Figure 2. Distribution of CSF log-transformed lamp2 concentrations as a function of 8-hydroxy-2′-deoxyguanosine (8-OHdG) concentrations in study subjects. A best-fit regression line and LOWESS curve are shown. The LOWESS curve suggested that log-transformed lamp2 may increase with 8-OHdG to approximately 900 pg/mL; after that point it may level off or decrease.

Gender Differences in CSF Lamp2 Concentration

No significant differences were found for CSF lamp2 concentration between genders (p = 0.80). Because the male study subjects tended to be younger than the female study subjects, the gender comparison was limited to subjects ≥40 years old, namely 16 females (mean age 60.3) and nine males (mean age 60.1).

Discussion

The main finding in this study was that the association between CSF lamp2 concentration and age appeared to be weak in healthy subjects. The scatter plot for the distribution of log-transformed lamp2 vs. age (Figure 1) indicated large variability in lamp2 concentrations among similar-aged individuals. Age could explain, at best, only a small proportion of this variability (adjusted R2 = 1.4%). Whether the lack of age-related changes in CSF lamp2 reflects a similar lack of change in brain lamp2 and/or brain autophagic processes during normal aging is unknown; such a determination would require measurement of lamp2 on lysosomal membranes, as well as assessment of CMA and macroautophagy activities, in normal brain specimens across a wide age range.

Because the concentration of lamp2 is the sum of the concentrations of all three lamp2 isoforms, the lack of change that we found in CSF lamp2 concentration during normal aging does not necessarily indicate a lack of change in the concentrations of its isoforms. A study measuring mRNA for lamp2’s isoforms in normal human anterior cingulate and occipital cortex (Murphy et al., 2015) found that only 5% of lamp2 mRNA encoded for lamp2a, whereas 85% encoded for lamp2c. Whether lamp2’s isoforms are similarly distributed in CSF is unknown. If lamp2a accounts for only 5% of lamp2’s CSF concentration, then it may be difficult to detect by standard techniques such as ELISA or western blot. No commercial ELISAs are available for measuring lamp2’s isoforms.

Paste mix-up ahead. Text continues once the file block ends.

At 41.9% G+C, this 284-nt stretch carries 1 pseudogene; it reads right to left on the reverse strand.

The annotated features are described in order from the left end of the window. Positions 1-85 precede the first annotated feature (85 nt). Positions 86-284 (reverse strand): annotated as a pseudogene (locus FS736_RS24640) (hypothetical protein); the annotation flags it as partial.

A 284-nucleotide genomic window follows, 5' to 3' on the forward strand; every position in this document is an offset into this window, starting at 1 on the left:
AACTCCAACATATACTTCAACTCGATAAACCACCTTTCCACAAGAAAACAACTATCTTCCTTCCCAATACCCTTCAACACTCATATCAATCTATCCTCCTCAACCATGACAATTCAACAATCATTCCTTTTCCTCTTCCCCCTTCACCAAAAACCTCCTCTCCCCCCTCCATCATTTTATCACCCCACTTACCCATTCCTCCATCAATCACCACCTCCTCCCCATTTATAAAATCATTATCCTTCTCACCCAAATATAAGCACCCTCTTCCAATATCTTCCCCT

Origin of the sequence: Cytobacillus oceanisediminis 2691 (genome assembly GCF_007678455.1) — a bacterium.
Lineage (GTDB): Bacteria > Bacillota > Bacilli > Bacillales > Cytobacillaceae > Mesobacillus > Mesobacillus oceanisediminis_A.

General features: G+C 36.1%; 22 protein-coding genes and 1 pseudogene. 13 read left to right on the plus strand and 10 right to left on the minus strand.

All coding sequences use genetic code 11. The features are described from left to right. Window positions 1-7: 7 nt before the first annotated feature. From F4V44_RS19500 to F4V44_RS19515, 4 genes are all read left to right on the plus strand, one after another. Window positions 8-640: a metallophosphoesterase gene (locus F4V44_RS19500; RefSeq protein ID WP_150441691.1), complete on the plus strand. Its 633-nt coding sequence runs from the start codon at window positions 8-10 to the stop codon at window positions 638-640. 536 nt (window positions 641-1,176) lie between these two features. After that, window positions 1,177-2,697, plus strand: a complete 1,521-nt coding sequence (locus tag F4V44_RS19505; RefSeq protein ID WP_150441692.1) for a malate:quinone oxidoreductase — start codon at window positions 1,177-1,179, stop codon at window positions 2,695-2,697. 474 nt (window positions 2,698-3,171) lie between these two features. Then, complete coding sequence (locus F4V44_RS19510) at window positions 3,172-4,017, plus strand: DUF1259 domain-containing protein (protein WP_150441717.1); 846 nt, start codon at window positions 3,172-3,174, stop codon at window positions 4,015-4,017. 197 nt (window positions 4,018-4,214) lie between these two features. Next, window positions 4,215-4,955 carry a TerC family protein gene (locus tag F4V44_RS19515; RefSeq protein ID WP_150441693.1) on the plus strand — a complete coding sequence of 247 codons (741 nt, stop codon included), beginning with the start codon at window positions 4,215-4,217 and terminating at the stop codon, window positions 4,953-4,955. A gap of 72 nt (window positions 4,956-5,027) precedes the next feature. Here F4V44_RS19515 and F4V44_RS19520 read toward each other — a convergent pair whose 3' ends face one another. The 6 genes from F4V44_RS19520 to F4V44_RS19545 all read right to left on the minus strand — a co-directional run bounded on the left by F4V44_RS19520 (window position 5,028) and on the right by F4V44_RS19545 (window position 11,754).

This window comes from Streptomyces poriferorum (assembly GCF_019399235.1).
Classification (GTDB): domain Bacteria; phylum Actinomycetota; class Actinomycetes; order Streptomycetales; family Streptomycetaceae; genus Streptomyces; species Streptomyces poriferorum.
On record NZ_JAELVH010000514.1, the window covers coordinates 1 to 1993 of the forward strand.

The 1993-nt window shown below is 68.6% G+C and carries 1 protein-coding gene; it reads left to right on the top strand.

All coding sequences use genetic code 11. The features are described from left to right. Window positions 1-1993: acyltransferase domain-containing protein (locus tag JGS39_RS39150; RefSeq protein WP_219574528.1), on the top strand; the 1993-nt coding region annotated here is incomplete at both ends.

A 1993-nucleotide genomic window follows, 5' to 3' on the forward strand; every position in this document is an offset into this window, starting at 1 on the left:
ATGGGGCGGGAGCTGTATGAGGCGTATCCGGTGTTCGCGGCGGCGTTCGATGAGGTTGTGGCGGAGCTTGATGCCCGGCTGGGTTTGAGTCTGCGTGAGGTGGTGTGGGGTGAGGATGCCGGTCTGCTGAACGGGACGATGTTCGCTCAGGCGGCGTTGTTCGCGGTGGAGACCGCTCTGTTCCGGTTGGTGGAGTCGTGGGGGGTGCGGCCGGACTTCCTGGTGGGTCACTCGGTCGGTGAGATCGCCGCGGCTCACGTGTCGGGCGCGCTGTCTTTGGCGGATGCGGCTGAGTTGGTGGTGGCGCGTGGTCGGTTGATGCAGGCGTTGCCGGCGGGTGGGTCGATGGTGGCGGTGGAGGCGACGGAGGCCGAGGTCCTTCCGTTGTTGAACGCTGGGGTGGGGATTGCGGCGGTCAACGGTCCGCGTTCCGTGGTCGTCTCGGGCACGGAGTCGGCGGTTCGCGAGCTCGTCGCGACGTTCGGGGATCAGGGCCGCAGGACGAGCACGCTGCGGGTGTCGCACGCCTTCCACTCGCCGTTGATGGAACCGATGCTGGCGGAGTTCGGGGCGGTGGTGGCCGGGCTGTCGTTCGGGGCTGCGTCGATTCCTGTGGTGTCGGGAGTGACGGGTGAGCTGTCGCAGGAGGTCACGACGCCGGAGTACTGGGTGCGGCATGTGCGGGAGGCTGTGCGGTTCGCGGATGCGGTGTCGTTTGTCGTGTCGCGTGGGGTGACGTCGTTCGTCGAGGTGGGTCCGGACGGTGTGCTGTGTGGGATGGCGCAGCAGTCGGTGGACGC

The correlation between lamp2 and HSPA8 was −0.15. It is unclear if a stronger association between these proteins should have been expected. Activation of CMA is often mediated by increases in the lysosomal levels of both lamp2a and HSPA8 (Agarraberes et al., 1997), but as discussed above, changes in lamp2’s CSF concentration may not reflect those of lamp2a. HSPA8 is the main housekeeping member of the heat shock protein 70 family and is involved in many other processes in addition to CMA (Stricher et al., 2013), so its concentration in CSF may not reflect brain CMA activity.

Lamp2’s correlations with the oxidative stress markers were also weak. This suggests that lamp2 CSF concentration in healthy individuals may not be associated with, and may not be influenced by, oxidative stress. Although the LOWESS curve in Figure 2 suggested that lamp2 might increase with 8-OHdG to approximately 900 pg/mL 8-OHdG, this finding requires confirmation.

The number of subjects in this study was sufficient for investigating lamp2’s associations with age, HSPA8, and oxidative stress markers. Although the CI for lamp2’s associations with age and 8-OHdG do not rule out the possibility of moderate positive associations, they suggest that negative associations between these variables are unlikely. This was a cross-sectional study which measured CSF lamp2 at a single age in each subject; a study measuring each subject’s CSF lamp2 at multiple time points (e.g., over multiple decades) might have increased our ability to detect age-related changes in lamp2.

Recent studies have indicated a relationship between autophagic processes and lipid metabolism. In experimental models, lipid loading exerts inhibitory effects on both macroautophagy and CMA in hepatocytes (Koga et al., 2010; Rodriguez-Navarro et al., 2012). In the latter study, the inhibitory effects of lipid challenge on CMA were ascribed to decreased stability of lamp2a at lysosomal membranes, which resulted in lowering of its concentration there. Whether increased lipid intake similarly causes changes in the lamp2a and/or total lamp2 concentrations in the CNS is unknown. All of our subjects had similar basal metabolic index classifications, and we were not aware of differences in their eating habits. However, because the basal metabolic rate decreases each decade after age 20 by 1%–2% (Manini, 2010), we cannot rule out the possibility that this could have influenced the correlation (which was weak) that we found between CSF lamp2 and subject age.